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1. Why should the global forest products industry pay attention to India?

India today, like China 30 years ago, is positioned to be an engine of global growth for the foreseeable future:

India is entering a demographic “sweet spot” for economic growth

  • Building on an average growth rate of 1.3% in the past five years, the population should hit 1.4b in 2022.
  • 46% of the population was under the age of 25 in 2016, which indicates strong growth in incomes and consumption in coming years.
  • Even as the elderly population in China and other major economies is rising, only 6% of Indians are over the age of 65.
India’s economy is expected to keep growing much faster than its population
  • India’s GDP is expected to grow at about 7.0% per year, and per capita GDP is forecast to rise to US$7,450 per person by the end of 2022.
  • Industrial production will grow 6.2% per year over the next five years.
  • Along with GDP and production, incomes are expected to grow faster than world averages, and other large economies in Asia and around the world.
Paper and packaging demand should sustain its growth for the next decade and beyond
  • Indian paper and packaging demand will grow 3.1% per year to over 16.3 million tonnes by 2022
  • This growth rate is significantly faster than the Chinese and global averages.
  • India has 18% of the world’s population, but accounts for just 3.3% of the world’s total paper and packaging consumption – so there is room for more.
The full study provides much more detailed growth forecasts for specific grades.

2. An interesting point from the Outlook is that, even as other countries are using less printing and writing paper, India’s consumption of graphic papers is expected to keep growing. What India-specific factors are supporting this trend?

India’s ongoing growth in graphic paper use is supported by three key factors:

Rising literacy
  • The government is investing in an ambitious goal of providing every Indian with at least eight years of education by 2022. Paper consumption rises with literacy rates. 
Obstacles to e-media usage
  • Limited infrastructure, including poor access to electricity and the internet, will continue to constrain use of electronic media devices in many parts of India, especially rural areas.
A growing urban middle class
  • An upward trend in urban population and incomes will support increased paper consumption, both for graphic paper and packaging grades.

3. The Outlook forecasts that imports will actually increase their market share in India over the next five years. What obstacles are constraining the growth of Indian domestic production?

Net imports in 2012-2016 accounted for about 13-17% of total Indian paper and packaging consumption. Based on the research and analysis in the Outlook, we forecast that the import share of total paper and packaging consumption will average around 20% over the next five years.

India’s domestic paper and packaging output is constrained by:

Fiber availability
  • Over the past two decades, much of the growth in the Indian paper industry has been fueled by an expansion in consumption of recovered paper, at the expense of non-wood pulp.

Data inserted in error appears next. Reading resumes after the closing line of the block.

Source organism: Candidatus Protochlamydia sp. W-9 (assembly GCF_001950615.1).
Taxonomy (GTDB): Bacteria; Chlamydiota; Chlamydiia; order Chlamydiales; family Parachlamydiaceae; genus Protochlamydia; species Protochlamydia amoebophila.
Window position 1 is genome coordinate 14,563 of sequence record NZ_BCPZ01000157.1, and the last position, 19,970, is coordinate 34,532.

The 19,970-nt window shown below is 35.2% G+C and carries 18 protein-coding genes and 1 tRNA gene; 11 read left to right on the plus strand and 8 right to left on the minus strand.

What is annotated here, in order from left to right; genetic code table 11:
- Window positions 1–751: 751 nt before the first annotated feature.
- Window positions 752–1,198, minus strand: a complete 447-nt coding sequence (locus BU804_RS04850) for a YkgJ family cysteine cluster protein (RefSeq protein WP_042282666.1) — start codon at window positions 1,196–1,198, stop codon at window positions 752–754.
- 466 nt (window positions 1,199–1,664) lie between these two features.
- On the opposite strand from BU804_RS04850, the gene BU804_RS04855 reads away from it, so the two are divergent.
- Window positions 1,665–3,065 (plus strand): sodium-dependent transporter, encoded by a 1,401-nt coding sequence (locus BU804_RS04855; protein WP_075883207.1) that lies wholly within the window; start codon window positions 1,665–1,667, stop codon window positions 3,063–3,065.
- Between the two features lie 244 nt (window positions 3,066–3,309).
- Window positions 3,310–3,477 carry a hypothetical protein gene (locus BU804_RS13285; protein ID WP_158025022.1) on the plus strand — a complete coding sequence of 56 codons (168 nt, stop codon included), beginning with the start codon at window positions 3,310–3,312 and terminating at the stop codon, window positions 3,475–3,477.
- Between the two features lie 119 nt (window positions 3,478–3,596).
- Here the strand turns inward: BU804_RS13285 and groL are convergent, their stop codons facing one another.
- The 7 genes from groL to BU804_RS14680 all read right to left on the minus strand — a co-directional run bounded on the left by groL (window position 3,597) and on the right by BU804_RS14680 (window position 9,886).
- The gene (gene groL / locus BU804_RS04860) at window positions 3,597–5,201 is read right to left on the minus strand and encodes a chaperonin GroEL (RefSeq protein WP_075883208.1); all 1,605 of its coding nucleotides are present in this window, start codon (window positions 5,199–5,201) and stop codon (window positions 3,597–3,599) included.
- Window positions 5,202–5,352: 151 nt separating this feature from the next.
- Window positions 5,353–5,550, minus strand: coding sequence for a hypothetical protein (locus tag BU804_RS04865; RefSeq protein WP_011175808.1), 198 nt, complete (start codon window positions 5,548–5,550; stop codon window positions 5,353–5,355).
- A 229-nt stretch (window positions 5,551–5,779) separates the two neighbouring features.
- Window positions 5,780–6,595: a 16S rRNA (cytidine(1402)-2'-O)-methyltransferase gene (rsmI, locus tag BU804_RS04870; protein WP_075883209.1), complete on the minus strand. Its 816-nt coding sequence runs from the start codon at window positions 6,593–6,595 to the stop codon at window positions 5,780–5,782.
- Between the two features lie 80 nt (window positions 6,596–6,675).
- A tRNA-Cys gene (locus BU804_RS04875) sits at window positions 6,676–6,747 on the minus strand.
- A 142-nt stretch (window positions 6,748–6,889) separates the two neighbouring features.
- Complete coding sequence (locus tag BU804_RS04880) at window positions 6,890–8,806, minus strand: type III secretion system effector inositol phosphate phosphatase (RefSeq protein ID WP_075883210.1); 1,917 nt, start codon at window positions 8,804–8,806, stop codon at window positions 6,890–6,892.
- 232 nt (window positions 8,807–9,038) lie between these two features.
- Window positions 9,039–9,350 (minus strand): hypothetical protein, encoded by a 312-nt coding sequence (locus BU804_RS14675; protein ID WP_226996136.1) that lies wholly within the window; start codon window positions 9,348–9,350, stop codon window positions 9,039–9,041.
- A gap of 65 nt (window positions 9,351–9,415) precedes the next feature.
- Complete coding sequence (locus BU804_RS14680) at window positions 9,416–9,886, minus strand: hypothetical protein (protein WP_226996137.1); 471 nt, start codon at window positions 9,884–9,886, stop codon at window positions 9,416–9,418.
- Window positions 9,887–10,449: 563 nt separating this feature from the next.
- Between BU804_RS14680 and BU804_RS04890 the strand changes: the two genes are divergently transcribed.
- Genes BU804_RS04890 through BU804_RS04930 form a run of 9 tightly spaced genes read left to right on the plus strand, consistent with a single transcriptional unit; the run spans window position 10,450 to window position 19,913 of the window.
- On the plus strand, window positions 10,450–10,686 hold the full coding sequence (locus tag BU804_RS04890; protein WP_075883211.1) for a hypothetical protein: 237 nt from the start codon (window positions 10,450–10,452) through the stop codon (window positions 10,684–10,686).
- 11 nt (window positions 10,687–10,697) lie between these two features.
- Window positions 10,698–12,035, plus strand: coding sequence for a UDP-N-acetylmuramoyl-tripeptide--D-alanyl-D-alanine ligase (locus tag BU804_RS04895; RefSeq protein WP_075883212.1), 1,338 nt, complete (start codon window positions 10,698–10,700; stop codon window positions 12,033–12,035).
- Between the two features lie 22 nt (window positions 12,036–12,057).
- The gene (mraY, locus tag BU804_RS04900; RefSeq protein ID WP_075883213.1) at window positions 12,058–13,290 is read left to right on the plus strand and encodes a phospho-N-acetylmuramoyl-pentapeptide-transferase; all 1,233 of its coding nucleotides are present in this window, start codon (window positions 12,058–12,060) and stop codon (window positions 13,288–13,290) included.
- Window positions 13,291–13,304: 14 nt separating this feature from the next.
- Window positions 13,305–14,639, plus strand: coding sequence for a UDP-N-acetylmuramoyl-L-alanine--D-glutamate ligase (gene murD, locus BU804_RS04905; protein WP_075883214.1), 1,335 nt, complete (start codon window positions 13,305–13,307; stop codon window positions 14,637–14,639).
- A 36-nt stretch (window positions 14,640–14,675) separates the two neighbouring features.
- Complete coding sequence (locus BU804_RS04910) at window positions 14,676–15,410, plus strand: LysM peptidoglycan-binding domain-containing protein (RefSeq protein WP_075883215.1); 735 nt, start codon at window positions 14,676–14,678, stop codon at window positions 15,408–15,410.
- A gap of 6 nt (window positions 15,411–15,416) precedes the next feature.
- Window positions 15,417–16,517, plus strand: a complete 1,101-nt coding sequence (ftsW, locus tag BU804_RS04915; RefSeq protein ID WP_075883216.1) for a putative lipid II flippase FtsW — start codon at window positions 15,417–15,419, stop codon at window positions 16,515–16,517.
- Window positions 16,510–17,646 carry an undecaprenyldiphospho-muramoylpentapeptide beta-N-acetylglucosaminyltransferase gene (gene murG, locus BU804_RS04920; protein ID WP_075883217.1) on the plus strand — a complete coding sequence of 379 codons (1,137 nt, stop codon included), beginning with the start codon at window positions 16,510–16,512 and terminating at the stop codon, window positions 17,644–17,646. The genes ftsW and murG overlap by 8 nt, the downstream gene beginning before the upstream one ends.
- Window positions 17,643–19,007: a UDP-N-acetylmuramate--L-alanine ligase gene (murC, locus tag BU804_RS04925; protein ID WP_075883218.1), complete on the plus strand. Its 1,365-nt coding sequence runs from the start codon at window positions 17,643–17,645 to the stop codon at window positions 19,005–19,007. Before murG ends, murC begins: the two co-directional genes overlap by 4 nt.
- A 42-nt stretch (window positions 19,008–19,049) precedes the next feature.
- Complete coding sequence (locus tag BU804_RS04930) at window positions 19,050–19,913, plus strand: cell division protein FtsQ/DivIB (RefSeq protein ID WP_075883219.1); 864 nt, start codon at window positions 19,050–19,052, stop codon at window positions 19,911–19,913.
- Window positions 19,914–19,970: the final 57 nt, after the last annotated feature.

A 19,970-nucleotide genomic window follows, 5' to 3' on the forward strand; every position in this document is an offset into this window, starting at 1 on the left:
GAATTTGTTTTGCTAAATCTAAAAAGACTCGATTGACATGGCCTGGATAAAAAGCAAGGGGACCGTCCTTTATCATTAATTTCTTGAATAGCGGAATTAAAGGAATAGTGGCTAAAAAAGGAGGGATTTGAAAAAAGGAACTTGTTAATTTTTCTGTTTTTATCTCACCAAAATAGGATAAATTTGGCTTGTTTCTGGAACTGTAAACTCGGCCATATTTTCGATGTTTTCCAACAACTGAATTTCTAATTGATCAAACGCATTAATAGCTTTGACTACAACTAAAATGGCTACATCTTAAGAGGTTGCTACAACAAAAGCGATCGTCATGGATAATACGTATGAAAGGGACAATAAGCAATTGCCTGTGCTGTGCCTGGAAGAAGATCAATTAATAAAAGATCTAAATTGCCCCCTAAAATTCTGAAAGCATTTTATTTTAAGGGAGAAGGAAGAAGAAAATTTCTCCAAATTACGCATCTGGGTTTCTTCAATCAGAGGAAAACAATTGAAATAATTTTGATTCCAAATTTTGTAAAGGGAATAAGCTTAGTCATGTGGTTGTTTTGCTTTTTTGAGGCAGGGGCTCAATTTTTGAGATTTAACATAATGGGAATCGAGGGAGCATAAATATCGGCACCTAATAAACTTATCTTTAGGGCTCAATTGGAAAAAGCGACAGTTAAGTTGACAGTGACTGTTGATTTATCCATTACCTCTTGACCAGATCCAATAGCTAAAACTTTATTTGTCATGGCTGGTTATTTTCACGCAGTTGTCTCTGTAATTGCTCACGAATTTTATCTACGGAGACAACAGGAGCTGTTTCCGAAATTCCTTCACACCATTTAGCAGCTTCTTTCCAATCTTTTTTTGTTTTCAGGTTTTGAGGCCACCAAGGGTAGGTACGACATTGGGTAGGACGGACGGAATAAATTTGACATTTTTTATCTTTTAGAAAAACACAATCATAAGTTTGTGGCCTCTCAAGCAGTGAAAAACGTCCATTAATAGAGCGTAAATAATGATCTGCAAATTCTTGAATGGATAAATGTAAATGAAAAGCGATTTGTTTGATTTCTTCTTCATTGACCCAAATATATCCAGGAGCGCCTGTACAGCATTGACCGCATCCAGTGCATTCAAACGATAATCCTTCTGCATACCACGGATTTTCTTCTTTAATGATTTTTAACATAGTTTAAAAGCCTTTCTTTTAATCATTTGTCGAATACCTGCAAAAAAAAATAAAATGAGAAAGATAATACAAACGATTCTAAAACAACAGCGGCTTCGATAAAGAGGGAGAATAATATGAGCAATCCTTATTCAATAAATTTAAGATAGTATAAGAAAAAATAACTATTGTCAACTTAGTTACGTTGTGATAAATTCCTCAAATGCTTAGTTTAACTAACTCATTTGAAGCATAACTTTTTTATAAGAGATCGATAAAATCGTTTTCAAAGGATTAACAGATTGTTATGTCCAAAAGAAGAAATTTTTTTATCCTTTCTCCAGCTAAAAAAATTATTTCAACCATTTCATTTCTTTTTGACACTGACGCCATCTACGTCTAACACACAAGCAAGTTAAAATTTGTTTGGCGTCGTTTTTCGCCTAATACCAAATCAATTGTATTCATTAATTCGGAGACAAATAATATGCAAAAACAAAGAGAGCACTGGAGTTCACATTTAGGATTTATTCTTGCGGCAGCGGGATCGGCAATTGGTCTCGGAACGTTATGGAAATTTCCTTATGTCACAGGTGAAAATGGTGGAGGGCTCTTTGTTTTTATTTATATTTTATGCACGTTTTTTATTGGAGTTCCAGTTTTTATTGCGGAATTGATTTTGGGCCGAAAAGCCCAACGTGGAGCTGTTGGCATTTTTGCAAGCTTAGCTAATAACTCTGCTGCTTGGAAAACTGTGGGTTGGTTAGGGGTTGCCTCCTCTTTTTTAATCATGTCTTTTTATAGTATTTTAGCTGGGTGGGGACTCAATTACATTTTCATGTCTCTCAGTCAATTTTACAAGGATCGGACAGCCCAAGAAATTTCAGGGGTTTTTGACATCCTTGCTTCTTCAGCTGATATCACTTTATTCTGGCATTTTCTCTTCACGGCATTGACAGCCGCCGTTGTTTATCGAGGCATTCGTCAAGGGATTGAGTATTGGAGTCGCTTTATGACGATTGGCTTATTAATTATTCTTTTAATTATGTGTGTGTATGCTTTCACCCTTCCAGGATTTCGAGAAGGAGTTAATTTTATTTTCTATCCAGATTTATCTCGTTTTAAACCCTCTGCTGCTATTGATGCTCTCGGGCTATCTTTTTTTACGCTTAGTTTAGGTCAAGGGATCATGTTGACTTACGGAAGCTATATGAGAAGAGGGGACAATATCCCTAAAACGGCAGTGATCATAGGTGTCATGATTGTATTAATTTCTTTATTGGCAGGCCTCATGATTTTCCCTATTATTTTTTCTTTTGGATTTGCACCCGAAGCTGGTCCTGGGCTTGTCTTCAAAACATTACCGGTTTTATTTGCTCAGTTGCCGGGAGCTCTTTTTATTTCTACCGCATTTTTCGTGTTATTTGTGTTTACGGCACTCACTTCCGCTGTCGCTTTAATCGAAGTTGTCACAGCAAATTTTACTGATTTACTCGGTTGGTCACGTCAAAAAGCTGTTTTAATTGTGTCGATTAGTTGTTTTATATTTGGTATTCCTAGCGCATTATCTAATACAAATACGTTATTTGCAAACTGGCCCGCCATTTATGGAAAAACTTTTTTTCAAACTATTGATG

• The global decline in paper demand means non-Indian producers continue to seek Indian markets for their product. Indian producers have difficulty competing due to high fiber costs.
Global trade conditions
  • India has free trade agreements with ASEAN and South Korea, which will eliminate tariffs on imports from those nations.
  • Exchange rates played an important role in influencing import levels. A depreciation in the Canadian dollar and the ruble to the US dollar, in 2014 and 2015, made supplies from these countries relatively more competitive.

4. Which other countries are best positioned to meet India’s growing demand?

Nations and regions that have a strong competitive position include:
  • Indonesia for uncoated woodfree, coated mechanical and tissue grades
  • China for coated woodfree, coated mechanical and boxboard grades
  • South Korea for coated woodfree, newsprint and tissue grades
  • Europe for mechanical and boxboard grades
  • USA for packaging grades
  • Russia and Canada for newsprint

5. What are some other opportunities and challenges RISI clients should be aware of? 

To address its relative lack of domestic woodfiber production, India has a “Farm Forestry Program” to encourage landowners to supply the pulp and paper industry. It is uncertain whether this will be successful, thus importing woodchips is a second option. However, India’s existing pulp mills are not located near seaports, which is a disadvantage for woodchip imports.

The full Outlook goes into more detail about these and other factors that will affect India’s markets – both in terms of production and consumption.

To get pricing and more information about the Outlook for India’s Paper and Packaging Markets, click here.

Li_Meng_160x200.jpgAbout Li Meng, RISI Economist and author of the Outlook

Li joined RISI in 2011 as the Asian graphic paper economist, and her responsibilities are focused on collecting Asian graphic paper market information, and analyzing, modeling and forecasting market data with scientific methods such as statistics, macroeconomics, mathematical economics and microeconometrics.

She is the co-author of RISI’s Asian Pulp & Paper Monitor as well as quarterly and long-term forecasts on Asian graphic paper market, and is working with the project team on various multi- and single-client studies on global and Asian graphic paper market. Li holds a Ph.D. of applied economics from Auburn University, USA.